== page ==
This weekend, the Green Party convenes in Colorado to pick its presidential nominee. With Ralph Nader, hero of mainstream liberals in the '60s and '70s, a shoo-in as their nominee, the movement that began as a search for a new kind of radicalism has established itself instead as the last political inn open to the older left. It hardly matters whether Naderism is compatible with Green principles: The candidate hasn't even joined the party that's poised to nominate him, and he says he doesn't plan to either.
It's not just '70s liberalism that has found a home among the Greens: Two more remnants of earlier eras have enough of a foothold in the party to challenge Nader for the nomination. They will lose--badly--but they deserve to be noted.
One candidate is Stephen Gaskin, founder of a famous Tennessee commune, The Farm. His 10-point platform sometimes sounds like it could have been drafted by Ross Perot, if Ross were in the habit of swallowing mushrooms rather than looking like one: One plank, for instance, says we should "fix" the veterans benefit system, without elaborating as to why and how it can be repaired. Gaskin also endorses the Equal Rights Amendment (while ignoring the pressing matters of Seabrook, OPEC, and Patty Hearst), and says we should establish Universal Health Care and "argue about the money later." (If President Gaskin decides to send men to Mars, he'll probably decide to argue about the technology later.)
"The effective silencing of all those hippie voices must end now if our country is going to pull itself together," Gaskin notes on his Web site. "I want it to be understood that we ARE a bunch of tree huggers and mystics and greens and that there are about 35 million of us, about twice what Ross Perot had. I want to get them registered." Most of my hippie friends aren't eager to register with anybody, but then, they don't try to translate their stoned patter into presidential platforms either. If Gaskin is a hippie, he's the kind that made punk necessary.
As it happens, there's a punk in the Green race, too: Jello Biafra, former frontman for the Dead Kennedys. Those of us who grew up listening to the DKs might be surprised to see Jello in such company--this is the man, after all, who lampooned the Mellow Dictatorship two decades ago in "California Über Alles":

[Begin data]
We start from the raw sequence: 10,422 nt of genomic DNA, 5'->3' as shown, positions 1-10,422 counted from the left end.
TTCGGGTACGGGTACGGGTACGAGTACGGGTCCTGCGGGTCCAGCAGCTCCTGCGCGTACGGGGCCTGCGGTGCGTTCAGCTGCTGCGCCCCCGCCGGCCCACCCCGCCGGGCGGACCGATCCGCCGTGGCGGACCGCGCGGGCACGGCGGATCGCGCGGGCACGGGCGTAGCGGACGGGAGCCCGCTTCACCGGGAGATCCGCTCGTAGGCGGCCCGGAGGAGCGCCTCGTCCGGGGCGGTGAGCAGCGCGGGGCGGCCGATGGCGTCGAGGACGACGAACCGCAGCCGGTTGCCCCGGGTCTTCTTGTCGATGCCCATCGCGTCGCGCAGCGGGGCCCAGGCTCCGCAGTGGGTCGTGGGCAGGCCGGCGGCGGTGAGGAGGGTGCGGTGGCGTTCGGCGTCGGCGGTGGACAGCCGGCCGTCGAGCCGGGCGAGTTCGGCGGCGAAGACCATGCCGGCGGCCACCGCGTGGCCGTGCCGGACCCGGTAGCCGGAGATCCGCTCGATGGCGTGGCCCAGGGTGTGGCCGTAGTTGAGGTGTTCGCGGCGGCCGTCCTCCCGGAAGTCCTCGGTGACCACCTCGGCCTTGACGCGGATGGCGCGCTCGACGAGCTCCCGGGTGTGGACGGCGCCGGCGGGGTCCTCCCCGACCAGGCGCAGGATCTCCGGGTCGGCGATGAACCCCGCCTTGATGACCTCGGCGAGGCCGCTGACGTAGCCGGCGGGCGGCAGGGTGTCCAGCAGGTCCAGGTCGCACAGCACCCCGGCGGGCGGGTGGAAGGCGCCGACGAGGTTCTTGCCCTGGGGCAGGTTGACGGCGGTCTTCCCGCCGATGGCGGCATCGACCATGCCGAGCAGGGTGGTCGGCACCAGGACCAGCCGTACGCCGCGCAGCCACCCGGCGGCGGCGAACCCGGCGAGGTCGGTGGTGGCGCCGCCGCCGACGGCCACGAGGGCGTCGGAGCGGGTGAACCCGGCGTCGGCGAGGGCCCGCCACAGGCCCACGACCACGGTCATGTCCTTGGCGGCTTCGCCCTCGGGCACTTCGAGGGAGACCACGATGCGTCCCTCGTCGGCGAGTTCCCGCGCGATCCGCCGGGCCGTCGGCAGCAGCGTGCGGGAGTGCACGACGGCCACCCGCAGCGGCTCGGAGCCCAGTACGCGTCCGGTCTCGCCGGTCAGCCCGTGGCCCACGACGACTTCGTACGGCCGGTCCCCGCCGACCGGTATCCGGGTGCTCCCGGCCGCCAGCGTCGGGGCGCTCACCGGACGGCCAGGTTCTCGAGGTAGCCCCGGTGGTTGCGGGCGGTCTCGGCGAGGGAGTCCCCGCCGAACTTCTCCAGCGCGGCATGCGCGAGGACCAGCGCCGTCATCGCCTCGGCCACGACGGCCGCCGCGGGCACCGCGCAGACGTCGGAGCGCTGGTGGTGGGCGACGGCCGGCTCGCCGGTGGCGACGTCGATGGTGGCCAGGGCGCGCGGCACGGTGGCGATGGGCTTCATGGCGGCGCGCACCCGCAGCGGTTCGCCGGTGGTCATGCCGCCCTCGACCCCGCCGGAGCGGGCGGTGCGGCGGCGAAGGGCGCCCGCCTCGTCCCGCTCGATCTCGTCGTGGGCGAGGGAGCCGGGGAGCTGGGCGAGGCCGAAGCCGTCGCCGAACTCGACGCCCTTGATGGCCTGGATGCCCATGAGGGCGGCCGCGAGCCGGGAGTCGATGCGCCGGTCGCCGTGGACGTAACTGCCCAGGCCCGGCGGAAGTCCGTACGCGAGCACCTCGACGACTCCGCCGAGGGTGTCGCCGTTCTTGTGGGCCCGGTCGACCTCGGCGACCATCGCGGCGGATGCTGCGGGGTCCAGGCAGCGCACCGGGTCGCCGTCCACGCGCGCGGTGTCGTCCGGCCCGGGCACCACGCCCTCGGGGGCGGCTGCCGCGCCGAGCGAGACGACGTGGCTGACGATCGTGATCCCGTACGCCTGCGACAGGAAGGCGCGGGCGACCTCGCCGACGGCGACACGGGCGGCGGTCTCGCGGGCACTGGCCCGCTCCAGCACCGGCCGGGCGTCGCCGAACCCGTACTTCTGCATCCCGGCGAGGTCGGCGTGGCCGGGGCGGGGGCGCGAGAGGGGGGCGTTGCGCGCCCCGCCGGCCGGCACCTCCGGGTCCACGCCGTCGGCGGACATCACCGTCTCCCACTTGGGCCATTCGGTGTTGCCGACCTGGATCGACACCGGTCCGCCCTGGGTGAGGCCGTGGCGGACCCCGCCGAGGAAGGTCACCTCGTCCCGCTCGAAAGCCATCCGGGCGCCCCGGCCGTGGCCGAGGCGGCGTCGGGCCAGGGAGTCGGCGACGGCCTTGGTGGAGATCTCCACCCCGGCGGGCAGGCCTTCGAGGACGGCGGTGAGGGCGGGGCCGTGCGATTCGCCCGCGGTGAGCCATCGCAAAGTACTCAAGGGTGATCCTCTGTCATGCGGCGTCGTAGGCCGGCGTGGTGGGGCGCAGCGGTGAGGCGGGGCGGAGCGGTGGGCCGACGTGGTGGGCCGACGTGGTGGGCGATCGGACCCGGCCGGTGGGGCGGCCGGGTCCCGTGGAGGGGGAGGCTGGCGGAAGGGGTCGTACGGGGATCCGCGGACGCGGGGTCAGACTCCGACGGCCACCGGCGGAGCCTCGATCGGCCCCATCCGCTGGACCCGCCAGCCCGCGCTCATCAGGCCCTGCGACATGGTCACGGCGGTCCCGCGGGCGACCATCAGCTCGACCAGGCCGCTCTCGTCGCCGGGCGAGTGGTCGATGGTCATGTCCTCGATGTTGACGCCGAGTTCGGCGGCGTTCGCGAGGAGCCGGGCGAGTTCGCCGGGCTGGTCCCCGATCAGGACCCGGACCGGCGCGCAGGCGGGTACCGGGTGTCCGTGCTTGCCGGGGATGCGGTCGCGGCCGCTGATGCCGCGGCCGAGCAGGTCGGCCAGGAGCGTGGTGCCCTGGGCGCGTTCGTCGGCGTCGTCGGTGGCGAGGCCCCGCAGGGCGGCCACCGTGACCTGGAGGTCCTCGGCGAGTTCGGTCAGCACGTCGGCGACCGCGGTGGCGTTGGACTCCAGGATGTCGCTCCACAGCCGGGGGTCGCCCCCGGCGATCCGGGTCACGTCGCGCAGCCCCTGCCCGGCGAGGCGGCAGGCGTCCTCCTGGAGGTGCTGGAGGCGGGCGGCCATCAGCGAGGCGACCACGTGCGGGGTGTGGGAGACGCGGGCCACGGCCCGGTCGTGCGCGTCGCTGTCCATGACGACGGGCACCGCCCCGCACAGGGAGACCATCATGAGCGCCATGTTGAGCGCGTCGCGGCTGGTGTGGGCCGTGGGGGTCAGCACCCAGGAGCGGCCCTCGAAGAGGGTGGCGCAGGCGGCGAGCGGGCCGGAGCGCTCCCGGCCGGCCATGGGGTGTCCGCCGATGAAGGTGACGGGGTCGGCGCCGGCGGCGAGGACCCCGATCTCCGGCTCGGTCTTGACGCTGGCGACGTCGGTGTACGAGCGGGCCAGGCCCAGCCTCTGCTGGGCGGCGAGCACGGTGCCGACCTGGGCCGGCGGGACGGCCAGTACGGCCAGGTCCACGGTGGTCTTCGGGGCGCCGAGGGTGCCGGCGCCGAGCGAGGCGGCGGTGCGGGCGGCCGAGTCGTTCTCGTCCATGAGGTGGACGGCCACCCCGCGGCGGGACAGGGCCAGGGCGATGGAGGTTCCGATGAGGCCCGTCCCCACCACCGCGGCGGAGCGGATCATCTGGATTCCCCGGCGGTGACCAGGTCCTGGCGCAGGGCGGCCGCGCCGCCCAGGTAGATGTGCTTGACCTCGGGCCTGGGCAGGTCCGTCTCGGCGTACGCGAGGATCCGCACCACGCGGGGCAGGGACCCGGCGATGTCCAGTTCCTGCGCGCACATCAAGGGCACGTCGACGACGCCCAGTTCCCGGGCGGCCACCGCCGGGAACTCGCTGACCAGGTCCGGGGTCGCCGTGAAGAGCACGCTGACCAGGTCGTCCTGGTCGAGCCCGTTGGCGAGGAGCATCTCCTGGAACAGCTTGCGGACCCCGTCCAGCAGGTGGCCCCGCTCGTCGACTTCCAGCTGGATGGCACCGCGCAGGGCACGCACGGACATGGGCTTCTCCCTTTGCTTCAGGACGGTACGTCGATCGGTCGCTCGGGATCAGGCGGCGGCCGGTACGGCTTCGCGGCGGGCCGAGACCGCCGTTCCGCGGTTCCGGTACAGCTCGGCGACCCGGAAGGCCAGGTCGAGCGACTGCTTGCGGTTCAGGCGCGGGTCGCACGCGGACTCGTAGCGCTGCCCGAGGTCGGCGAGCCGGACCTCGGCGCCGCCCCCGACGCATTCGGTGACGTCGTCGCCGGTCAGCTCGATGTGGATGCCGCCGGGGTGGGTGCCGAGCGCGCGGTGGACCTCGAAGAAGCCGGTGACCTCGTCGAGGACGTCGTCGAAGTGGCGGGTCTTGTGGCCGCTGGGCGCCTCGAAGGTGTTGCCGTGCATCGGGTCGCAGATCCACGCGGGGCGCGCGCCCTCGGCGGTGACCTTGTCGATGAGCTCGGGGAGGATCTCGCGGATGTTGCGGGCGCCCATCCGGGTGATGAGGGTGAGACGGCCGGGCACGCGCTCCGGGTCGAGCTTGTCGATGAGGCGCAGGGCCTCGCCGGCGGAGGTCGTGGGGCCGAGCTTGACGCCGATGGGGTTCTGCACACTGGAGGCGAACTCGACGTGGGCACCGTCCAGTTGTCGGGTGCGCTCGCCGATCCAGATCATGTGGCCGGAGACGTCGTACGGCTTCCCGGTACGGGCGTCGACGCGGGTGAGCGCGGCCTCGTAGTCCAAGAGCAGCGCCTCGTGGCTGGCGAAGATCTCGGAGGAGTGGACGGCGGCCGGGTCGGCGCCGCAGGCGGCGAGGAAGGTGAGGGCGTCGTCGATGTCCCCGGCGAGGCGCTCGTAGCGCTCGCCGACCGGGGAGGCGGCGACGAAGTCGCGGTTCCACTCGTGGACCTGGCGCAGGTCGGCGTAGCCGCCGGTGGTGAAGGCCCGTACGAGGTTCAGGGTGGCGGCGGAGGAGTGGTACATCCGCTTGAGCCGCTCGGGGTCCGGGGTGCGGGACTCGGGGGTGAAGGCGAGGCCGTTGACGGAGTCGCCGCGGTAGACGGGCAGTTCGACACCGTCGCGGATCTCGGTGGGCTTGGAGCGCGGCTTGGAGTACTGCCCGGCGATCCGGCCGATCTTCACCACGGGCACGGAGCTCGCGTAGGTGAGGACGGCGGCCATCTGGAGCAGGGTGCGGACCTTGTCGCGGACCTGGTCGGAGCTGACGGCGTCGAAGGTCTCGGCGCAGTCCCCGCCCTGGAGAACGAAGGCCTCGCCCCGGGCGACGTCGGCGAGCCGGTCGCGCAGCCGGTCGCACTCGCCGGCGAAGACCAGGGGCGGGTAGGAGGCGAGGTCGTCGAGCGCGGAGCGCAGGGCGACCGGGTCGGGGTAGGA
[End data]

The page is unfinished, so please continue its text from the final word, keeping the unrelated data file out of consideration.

Zen fascists will control you
You will jog for the master race
And always wear a happy face
Close your eyes, can't happen here
Big Bro' on white horse is near
The hippies won't come back, you say?
Mellow out or you will pay!
But there always were two Jello Biafras, one a liberal statist and one a punk anarchist. The former once said that California voters passed the tax-chopping Proposition 13 because they were "too greedy to pay for things like schools"; the latter wrote songs like "Straight A's," which didn't give the impression that schools were worth paying for.
The anarchist Jello ran for mayor of San Francisco in 1979, with a colorful platform that called (among other things) for establishing a board of bribery to set official rates, requiring downtown businessmen to wear clown suits during working hours, and re-hiring laid off civil servants as panhandlers at 50 percent commission. The Green Jello (forgive the expression) is much less interesting: Aside from an admirably daft proposal to lower the voting age to five, his platform lacks the inspired absurdism of his earlier campaign. Oh, there's jokes aplenty--a call for "drug and sex education using actual drugs and sex in class," a proposal to "fight gentrification by allowing those under siege to spray whipped cream on those who flaunt their upwardly mobile invader status"--but they aren't very funny. (There's also a call for a maximum wage--"No taxes up to $100,000; after that it's payback time"--but I suspect he's actually serious about that.)
Jello hasn't had much time to campaign: His former bandmates have distracted him with a lawsuit, alleging that Biafra--who owns their record label--hasn't been paying them all their royalties. Jello disputes their account, of course, but if worst comes to worst I'm sure he could find some way to accommodate such ripoffs to the Green family. There already seems to be room there for everything else under the left-wing sun.